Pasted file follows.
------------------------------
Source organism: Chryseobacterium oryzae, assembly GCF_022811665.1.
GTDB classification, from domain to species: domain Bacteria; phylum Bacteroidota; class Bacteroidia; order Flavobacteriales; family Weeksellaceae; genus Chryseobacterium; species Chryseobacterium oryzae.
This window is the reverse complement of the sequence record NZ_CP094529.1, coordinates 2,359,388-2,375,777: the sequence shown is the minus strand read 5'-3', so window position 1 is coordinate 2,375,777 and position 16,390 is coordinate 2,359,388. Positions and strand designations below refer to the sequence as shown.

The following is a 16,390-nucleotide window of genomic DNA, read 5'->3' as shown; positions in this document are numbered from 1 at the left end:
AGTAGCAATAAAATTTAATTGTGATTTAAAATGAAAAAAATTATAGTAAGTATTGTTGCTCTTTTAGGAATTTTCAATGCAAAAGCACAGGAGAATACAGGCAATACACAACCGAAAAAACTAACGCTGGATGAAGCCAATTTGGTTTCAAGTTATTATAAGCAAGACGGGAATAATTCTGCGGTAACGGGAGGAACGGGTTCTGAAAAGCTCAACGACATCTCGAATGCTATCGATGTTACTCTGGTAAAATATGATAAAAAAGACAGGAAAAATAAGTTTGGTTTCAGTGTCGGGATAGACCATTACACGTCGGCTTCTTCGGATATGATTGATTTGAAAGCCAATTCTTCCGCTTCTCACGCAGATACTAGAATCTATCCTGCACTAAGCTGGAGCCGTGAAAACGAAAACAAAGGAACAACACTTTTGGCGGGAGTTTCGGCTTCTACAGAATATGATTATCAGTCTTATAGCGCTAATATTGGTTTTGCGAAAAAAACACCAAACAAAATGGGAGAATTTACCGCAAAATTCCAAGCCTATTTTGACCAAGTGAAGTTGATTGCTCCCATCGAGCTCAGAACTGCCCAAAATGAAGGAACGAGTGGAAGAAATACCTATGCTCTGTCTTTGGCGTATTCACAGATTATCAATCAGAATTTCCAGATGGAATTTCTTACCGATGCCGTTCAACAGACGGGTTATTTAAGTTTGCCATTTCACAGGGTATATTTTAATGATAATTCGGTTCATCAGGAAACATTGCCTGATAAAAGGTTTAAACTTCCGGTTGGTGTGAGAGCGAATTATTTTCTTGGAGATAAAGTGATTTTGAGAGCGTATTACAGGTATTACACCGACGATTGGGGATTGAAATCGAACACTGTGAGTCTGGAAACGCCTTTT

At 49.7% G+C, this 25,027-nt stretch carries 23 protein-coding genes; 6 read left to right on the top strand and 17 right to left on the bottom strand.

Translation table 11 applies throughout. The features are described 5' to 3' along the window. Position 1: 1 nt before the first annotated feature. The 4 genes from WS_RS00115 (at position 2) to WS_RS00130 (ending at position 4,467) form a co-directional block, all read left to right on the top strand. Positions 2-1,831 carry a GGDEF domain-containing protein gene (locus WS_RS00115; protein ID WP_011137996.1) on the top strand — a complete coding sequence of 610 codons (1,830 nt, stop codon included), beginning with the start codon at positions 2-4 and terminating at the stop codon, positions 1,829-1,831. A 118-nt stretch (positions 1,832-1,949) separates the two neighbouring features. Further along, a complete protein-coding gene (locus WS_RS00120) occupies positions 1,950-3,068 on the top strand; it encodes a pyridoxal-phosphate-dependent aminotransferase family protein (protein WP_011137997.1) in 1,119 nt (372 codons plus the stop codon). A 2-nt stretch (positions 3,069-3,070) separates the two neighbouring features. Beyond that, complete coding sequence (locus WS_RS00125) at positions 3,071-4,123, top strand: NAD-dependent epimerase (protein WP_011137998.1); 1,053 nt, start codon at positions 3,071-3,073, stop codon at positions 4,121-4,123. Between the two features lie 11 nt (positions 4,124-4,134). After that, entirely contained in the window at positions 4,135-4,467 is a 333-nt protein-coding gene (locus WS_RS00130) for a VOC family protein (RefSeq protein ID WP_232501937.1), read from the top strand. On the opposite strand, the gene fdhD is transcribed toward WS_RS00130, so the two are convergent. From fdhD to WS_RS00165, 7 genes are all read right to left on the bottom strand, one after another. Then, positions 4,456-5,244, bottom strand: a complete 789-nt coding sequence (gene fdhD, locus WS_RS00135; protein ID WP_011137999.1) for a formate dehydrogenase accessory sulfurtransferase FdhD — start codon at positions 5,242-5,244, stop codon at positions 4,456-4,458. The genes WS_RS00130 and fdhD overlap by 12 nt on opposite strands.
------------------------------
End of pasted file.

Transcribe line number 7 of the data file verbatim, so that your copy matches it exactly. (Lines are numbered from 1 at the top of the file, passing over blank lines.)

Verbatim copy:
Translation table 11 applies throughout. The features are described 5' to 3' along the window. Position 1: 1 nt before the first annotated feature. The 4 genes from WS_RS00115 (at position 2) to WS_RS00130 (ending at position 4,467) form a co-directional block, all read left to right on the top strand. Positions 2-1,831 carry a GGDEF domain-containing protein gene (locus WS_RS00115; protein ID WP_011137996.1) on the top strand — a complete coding sequence of 610 codons (1,830 nt, stop codon included), beginning with the start codon at positions 2-4 and terminating at the stop codon, positions 1,829-1,831. A 118-nt stretch (positions 1,832-1,949) separates the two neighbouring features. Further along, a complete protein-coding gene (locus WS_RS00120) occupies positions 1,950-3,068 on the top strand; it encodes a pyridoxal-phosphate-dependent aminotransferase family protein (protein WP_011137997.1) in 1,119 nt (372 codons plus the stop codon). A 2-nt stretch (positions 3,069-3,070) separates the two neighbouring features. Beyond that, complete coding sequence (locus WS_RS00125) at positions 3,071-4,123, top strand: NAD-dependent epimerase (protein WP_011137998.1); 1,053 nt, start codon at positions 3,071-3,073, stop codon at positions 4,121-4,123. Between the two features lie 11 nt (positions 4,124-4,134). After that, entirely contained in the window at positions 4,135-4,467 is a 333-nt protein-coding gene (locus WS_RS00130) for a VOC family protein (RefSeq protein ID WP_232501937.1), read from the top strand. On the opposite strand, the gene fdhD is transcribed toward WS_RS00130, so the two are convergent. From fdhD to WS_RS00165, 7 genes are all read right to left on the bottom strand, one after another. Then, positions 4,456-5,244, bottom strand: a complete 789-nt coding sequence (gene fdhD, locus WS_RS00135; protein ID WP_011137999.1) for a formate dehydrogenase accessory sulfurtransferase FdhD — start codon at positions 5,242-5,244, stop codon at positions 4,456-4,458. The genes WS_RS00130 and fdhD overlap by 12 nt on opposite strands.